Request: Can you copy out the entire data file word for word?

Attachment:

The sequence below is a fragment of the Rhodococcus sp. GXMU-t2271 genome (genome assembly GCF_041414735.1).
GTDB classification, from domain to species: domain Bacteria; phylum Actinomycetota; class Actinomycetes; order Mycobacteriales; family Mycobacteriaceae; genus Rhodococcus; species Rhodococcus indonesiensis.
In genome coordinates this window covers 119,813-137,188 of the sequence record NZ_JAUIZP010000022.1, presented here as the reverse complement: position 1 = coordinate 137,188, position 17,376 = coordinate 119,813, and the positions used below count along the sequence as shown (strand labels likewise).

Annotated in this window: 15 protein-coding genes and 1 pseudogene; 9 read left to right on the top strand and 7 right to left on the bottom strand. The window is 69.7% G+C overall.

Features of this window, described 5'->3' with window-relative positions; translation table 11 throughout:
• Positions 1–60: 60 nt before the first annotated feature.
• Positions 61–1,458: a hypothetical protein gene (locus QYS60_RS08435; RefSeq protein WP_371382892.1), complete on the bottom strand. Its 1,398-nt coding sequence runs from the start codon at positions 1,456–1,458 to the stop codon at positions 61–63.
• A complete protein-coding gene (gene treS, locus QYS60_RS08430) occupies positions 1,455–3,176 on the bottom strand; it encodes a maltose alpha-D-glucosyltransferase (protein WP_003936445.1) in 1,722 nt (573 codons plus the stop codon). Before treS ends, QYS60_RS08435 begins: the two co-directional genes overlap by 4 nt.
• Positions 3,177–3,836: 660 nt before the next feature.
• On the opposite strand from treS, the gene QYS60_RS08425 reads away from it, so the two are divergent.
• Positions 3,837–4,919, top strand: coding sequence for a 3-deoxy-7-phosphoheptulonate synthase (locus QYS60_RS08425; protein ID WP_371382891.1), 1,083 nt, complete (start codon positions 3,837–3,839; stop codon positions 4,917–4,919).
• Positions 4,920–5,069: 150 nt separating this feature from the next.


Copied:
The sequence below is a fragment of the Rhodococcus sp. GXMU-t2271 genome (genome assembly GCF_041414735.1).
GTDB classification, from domain to species: domain Bacteria; phylum Actinomycetota; class Actinomycetes; order Mycobacteriales; family Mycobacteriaceae; genus Rhodococcus; species Rhodococcus indonesiensis.
In genome coordinates this window covers 119,813-137,188 of the sequence record NZ_JAUIZP010000022.1, presented here as the reverse complement: position 1 = coordinate 137,188, position 17,376 = coordinate 119,813, and the positions used below count along the sequence as shown (strand labels likewise).

Annotated in this window: 15 protein-coding genes and 1 pseudogene; 9 read left to right on the top strand and 7 right to left on the bottom strand. The window is 69.7% G+C overall.

Features of this window, described 5'->3' with window-relative positions; translation table 11 throughout:
• Positions 1–60: 60 nt before the first annotated feature.
• Positions 61–1,458: a hypothetical protein gene (locus QYS60_RS08435; RefSeq protein WP_371382892.1), complete on the bottom strand. Its 1,398-nt coding sequence runs from the start codon at positions 1,456–1,458 to the stop codon at positions 61–63.
• A complete protein-coding gene (gene treS, locus QYS60_RS08430) occupies positions 1,455–3,176 on the bottom strand; it encodes a maltose alpha-D-glucosyltransferase (protein WP_003936445.1) in 1,722 nt (573 codons plus the stop codon). Before treS ends, QYS60_RS08435 begins: the two co-directional genes overlap by 4 nt.
• Positions 3,177–3,836: 660 nt before the next feature.
• On the opposite strand from treS, the gene QYS60_RS08425 reads away from it, so the two are divergent.
• Positions 3,837–4,919, top strand: coding sequence for a 3-deoxy-7-phosphoheptulonate synthase (locus QYS60_RS08425; protein ID WP_371382891.1), 1,083 nt, complete (start codon positions 3,837–3,839; stop codon positions 4,917–4,919).
• Positions 4,920–5,069: 150 nt separating this feature from the next.